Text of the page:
Carson Wentz is playing more like his favorite player this season.
Wentz, who grew up rooting for Brett Favre, has turned into a younger version of the Ol’ Gunslinger in his fifth year with the Philadelphia Eagles.
Just like Favre was in his two decades with the Packers, Jets and Vikings, Wentz is supremely confident in his ability to make any throw from anywhere on the field. That can be risky but the reward can be even greater.
Wentz made an exceptional 18-yard TD pass to Boston Scott with 40 seconds left in the game to lift the Eagles to a 22-21 win over the Giants last Thursday. It was the fifth time Wentz has engineered a comeback win in the fourth quarter in the past 11 games.
Earlier in that game, however, Wentz threw his 10th interception of the season into double coverage in the end zone from the New York 20. That was one he needed to throw away.
He also made a cross-body, cross-field pass to Travis Fulgham that every coach tells his quarterback never to make. A defender was there, but the ball hit Fulgham’s hands and he dropped it.
Wentz has 10 touchdown passes to go with those picks and he’s also run for a career-high five TDs.
The Eagles lead the weak NFC East at 2-4-1.
“That was always the thing with Brett, the reward was definitely greater, but you knew there was going to be some risk involved,” said Eagles coach Doug Pederson, who played several seasons with Favre in Green Bay.
“Carson obviously has the ability to do that. He’s got the arm strength, the mobility to extend plays with his legs. I would think the one thing that we’re seeing with Carson now, the same thing I saw with Brett, is that physical toughness, being able to stand in the pocket, take some hits, bounce up, and do it again. To me, that’s kind of some of the similarities there.
“Carson is solid. He’s getting better every week. Again, had a great comeback (against the Giants) for us. That’s some of the same things that obviously I saw in Brett when I played with him.”
Favre was a three-time NFL MVP and won a Super Bowl on his way into the Hall of Fame. He also threw more interceptions than any player in league history.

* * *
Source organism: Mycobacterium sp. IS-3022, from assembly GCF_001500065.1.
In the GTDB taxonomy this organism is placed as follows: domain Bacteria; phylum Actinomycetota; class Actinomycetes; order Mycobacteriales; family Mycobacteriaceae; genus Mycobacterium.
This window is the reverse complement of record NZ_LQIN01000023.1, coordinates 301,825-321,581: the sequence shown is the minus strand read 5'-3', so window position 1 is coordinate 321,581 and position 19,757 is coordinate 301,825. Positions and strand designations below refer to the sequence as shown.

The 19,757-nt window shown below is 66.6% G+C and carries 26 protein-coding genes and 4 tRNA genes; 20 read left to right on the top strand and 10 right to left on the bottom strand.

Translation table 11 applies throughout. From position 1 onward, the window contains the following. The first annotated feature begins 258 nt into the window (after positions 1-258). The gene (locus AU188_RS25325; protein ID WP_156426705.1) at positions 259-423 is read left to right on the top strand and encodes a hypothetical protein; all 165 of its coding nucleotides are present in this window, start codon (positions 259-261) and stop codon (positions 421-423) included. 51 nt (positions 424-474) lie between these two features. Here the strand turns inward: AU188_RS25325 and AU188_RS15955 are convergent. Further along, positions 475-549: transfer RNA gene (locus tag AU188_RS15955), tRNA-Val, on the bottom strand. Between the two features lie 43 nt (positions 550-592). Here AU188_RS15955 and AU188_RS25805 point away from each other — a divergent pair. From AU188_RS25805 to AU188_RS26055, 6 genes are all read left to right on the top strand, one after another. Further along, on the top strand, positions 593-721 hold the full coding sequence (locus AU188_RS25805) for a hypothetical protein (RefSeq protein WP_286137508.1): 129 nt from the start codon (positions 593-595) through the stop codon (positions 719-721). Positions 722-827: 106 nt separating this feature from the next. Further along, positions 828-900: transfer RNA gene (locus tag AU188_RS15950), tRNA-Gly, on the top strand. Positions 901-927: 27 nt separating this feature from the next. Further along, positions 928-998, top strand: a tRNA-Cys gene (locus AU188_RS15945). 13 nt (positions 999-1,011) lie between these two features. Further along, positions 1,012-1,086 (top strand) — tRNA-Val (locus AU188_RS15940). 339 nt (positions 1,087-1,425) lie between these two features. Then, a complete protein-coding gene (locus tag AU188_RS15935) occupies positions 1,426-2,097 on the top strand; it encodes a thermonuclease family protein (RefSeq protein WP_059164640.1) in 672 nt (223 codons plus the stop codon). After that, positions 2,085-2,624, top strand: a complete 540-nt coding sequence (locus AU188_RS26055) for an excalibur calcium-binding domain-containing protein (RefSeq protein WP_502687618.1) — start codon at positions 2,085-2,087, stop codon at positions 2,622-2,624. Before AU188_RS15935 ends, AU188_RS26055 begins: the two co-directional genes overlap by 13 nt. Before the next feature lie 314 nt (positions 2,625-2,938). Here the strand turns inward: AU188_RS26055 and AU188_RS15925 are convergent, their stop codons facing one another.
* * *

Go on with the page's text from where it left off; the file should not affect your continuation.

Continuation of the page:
Wentz hasn’t always been reckless with the ball. He threw only seven picks in each of the past three seasons. He finished third in NFL MVP voting in his second year when the Eagles won the Super Bowl with backup Nick Foles after Wentz was injured.
Wentz became the first quarterback in NFL history to throw for 4,000 yards without a wide receiver having 500 yards receiving last year. He also is the only quarterback to throw 20 or more touchdowns and seven or fewer interceptions in three straight seasons. Tom Brady, Drew Brees, Aaron Rodgers and Russell Wilson have done it twice.
Entering this season, Wentz had the second-best interception ratio in league history behind only Rodgers.
“Mistakes are going to happen,” Wentz said. “Guys are going to drop passes, I’m going to throw interceptions. (The offensive line) is going to make mistakes up front, too.”
All the above have happened quite often this season. The Eagles have been decimated by injuries. They have started 21 different players on offense, including 10 on the offensive line and seven guys who made their first career starts. Wentz’s past eight TD passes have been thrown to practice squad alums.
Wentz already has been sacked 28 times, nine fewer than his career high last season. He’s taken numerous hits and has even chosen to take on defenders by lowering his shoulder on scrambles and blocking down the field on runs when Jalen Hurts takes the snap and he’s lined up as a receiver.
“He’s a competitor. He’s a hard worker. He loves the game of football,” Ravens defensive end Calais Campbell said on the AP Pro Football Podcast, four days after Wentz led the Eagles to 22 points in the fourth quarter of a 30-28 loss to Baltimore. “We were tagging him, we’re hitting him early and often. He just kept getting up and making plays. ... He has a lot of fight. You saw a guy who was determined to try to find a way to win a game. And it took everything we had to fight them off and win late.”
Despite intense criticism from some fans who wanted the Eagles to keep Foles instead, Wentz has the trust of his teammates.
“He is as talented as the best of them,” Eagles safety Rodney McLeod said Wentz. “I believe in (No.) 11.”